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ABOUT

The VUSAC Sustainability Commission's mission is to provide educational programming, increase access to resources, and advocate on behalf of students’ interests and needs—as they relate to sustainability and its many intersections—at Victoria University in the University of Toronto. 

Each year, our commissioner, co-chair, and commission members endeavour:


1) To make environmentally conscious practices, resources, and actions more accessible to the student body,
2) To work in cooperation with the university’s administration,
3) To support causes inside and outside of the university that we feel contribute to the wider cause of sustainability,
4) And to promote environmental equity and bring to light the issues of environmental justice that surround us in our everyday lives.

 

The Commission

Amy Mann
Commissioner

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Rebecca Muscant
Co-chair

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Raj Parekh
Communications Director

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Leah McKinney
Events Director

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Marie Kinderman
Advocacy Director

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Tariq Harney
Advocacy Director

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Shiven Srivastava
Events Director

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May Sith
Events Director

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Boomba Nishikawa
Advocacy Director

 
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Get Involved

ATTEND A MEETING

Find our weekly meeting times on our Events Calendar

BECOME A COMMISSION MEMBER

Apply to be a general member here, or simply attend a meeting during the school

JOIN OUR MAILING LIST

We send monthly updates about events and initiatives we are organizing. Sign up here

HAVE AN IDEA?

Have an idea for a sustainability project at Vic? Contact us
at sustainability@vusac.ca or anonymously submit it in our suggestion box

 

Events

 
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CONTACT

Goldring Student Centre, Room 127
150 Charles Street West
Toronto, ON M5S1K9

sustainability@vusac.ca
sustainabilitycochair@vusac.ca
(416) 585-4521 ext. 3082

  • Sustainability Facebook
  • Sustainability Instagram
 
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LAND ACKNOWLEDGEMENT

We would like to acknowledge this sacred land on which the University of Toronto and Victoria University operate. It has been a site of human activity for 15,000 years. This land is the territory of the Huron-Wendat and Petun First Nations, the Seneca, and most recently, the Mississaugas of the Credit River. The territory was the subject of the Dish With One Spoon Wampum Belt Covenant, an agreement between the Iroquois Confederacy and Confederacy of the Ojibwe and allied nations to peaceably share and care for the resources around the Great Lakes. Today, this meeting place is still the home to many Indigenous people from across Turtle Island, and we are grateful to have the opportunity to work on this land.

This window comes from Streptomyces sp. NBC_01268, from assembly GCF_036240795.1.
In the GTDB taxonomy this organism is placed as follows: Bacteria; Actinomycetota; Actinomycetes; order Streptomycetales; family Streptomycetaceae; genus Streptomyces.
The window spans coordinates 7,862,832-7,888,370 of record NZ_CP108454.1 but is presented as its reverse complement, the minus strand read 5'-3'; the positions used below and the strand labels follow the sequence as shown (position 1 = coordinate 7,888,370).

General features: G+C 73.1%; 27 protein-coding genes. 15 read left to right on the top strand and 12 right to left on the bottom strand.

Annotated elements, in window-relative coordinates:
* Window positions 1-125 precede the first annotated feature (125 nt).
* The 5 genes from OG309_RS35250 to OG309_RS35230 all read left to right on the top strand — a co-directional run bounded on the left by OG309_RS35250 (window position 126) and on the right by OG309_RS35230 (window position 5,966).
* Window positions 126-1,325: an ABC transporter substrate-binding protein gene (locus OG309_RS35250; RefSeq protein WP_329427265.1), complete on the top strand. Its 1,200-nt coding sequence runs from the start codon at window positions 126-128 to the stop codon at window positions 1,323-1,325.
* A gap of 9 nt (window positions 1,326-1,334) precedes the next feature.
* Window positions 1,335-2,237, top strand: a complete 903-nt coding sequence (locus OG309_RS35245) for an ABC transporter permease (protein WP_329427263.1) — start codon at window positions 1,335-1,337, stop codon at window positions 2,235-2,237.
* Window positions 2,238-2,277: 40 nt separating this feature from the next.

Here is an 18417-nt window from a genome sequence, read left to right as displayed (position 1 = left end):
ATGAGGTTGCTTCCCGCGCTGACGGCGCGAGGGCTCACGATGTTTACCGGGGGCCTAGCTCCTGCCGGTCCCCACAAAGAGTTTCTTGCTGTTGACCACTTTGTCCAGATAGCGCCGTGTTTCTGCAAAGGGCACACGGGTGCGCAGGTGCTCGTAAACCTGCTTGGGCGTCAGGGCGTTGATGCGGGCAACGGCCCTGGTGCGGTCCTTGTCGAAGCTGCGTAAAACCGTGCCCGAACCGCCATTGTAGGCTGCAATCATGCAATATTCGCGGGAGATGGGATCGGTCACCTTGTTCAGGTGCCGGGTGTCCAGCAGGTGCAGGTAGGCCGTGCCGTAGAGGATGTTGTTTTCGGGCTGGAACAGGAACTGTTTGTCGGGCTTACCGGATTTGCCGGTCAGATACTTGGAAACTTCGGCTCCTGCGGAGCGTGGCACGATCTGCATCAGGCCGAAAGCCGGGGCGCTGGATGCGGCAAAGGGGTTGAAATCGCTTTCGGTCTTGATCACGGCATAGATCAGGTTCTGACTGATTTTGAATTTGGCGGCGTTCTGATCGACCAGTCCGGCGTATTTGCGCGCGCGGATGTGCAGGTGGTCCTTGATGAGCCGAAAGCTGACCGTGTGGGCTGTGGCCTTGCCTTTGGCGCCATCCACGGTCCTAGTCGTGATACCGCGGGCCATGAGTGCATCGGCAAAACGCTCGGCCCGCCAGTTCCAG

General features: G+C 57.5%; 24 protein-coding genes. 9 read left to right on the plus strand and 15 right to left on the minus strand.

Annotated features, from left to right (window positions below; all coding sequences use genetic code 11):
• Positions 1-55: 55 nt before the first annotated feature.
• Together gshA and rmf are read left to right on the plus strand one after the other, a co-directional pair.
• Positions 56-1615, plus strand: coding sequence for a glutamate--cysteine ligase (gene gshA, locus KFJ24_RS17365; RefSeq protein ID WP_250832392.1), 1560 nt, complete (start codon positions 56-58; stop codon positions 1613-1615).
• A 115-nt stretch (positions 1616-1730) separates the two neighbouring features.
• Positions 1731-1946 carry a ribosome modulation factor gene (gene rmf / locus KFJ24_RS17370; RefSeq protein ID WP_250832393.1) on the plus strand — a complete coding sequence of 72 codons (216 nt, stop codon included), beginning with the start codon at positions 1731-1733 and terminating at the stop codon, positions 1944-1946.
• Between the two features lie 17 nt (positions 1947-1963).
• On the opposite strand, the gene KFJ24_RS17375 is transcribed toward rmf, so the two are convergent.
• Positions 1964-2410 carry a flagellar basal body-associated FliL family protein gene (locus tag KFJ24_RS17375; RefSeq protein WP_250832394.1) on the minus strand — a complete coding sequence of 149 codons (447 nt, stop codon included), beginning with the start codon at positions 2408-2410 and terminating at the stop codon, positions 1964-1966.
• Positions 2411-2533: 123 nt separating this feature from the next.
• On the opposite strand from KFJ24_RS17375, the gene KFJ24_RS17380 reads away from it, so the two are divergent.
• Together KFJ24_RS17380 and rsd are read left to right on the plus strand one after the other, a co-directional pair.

We would also like to acknowledge Victoria University’s history and place in colonization. The founder of Victoria University, Egerton Ryerson, was a public advocate for residential schools, calling for Christian “industrial schools” for children [1]. From the late 1800s to 1973, Victoria University was in possession of the sacred Manitou Stone, which held important spiritual significance while hunting to the Cree and Blackfoot Nations in Alberta [2]. In all of Victoria University’s history, these are only two pieces of its contribution to the disenfranchisement of the Indigenous people of Canada.

However, Indigenous discrimination, disenfranchisement, and genocide are not phenomena of the past. Indigenous communities continue to suffer from the usurping of land through the creation and maintenance of national parks and protected areas [3]. Canada’s pipeline projects are another current form of stolen land, one that the University of Toronto actively invests in [4]. Issues surrounding treaty rights and the agreements between the Canadian government and the Indigenous people continue to be ignored.

By acknowledging the land that the university sits on, we strive to recognize its history, the privileges it affords us, and the long path of reconciliation that lies ahead.

We hope that you will consider how you benefit from this stolen land on a daily basis and ask yourself the following questions: 
 Why is this acknowledgement happening?
 How does this acknowledgement relate to the event or work you are doing?
 What is the history of this territory? What are the impacts of colonialism here?
 What is your relationship to this territory? How did you come to be here?
 What intentions do you have to disrupt and dismantle colonialism beyond this territory
acknowledgement [6]?

[1] Egerton Ryerson, the Residential School System and Truth and Reconciliation, Ryerson University’s Aboriginal Education Council
[2] Spirit of the Stone, Wayne Arthurson
[3] The shady past of Parks Canada: Forced out, Indigenous people are forging a comeback, Graeme Hamilton
[4] University of Toronto rejects activists’ call to sell oil and gas investments, Jameson Berkow
[5] Pipeline battle puts focus on Canada's disputed right to use indigenous land, Leyland Cecco
[6] Territory Acknowledgement, Native Land

 

MEETINGS

Meeting Agendas & Notes will be posted after each meeting (weekly)

 

Divestment

Learn about divestment here!
And consider signing the petition too!